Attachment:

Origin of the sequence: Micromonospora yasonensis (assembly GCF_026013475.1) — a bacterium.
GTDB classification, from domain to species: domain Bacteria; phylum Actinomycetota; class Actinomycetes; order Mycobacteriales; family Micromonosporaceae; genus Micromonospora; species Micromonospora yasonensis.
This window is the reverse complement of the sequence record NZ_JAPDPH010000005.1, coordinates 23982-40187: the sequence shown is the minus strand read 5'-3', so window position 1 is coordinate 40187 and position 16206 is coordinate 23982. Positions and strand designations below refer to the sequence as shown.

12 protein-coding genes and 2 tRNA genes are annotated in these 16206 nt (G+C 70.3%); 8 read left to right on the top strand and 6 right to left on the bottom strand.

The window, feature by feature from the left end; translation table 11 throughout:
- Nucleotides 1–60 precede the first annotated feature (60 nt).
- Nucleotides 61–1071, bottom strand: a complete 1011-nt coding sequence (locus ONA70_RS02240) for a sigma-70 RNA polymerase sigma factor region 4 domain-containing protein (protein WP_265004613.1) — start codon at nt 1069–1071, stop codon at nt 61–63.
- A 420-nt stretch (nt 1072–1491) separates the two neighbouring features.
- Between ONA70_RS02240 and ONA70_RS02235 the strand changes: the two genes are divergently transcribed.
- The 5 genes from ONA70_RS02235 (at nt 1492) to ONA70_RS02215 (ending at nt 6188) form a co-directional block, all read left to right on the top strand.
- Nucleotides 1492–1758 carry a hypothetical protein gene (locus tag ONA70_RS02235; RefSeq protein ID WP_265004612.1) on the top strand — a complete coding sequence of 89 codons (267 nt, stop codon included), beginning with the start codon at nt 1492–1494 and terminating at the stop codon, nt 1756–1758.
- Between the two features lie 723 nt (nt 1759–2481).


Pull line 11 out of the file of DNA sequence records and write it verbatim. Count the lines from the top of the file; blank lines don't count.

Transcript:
- Nucleotides 1492–1758 carry a hypothetical protein gene (locus tag ONA70_RS02235; RefSeq protein ID WP_265004612.1) on the top strand — a complete coding sequence of 89 codons (267 nt, stop codon included), beginning with the start codon at nt 1492–1494 and terminating at the stop codon, nt 1756–1758.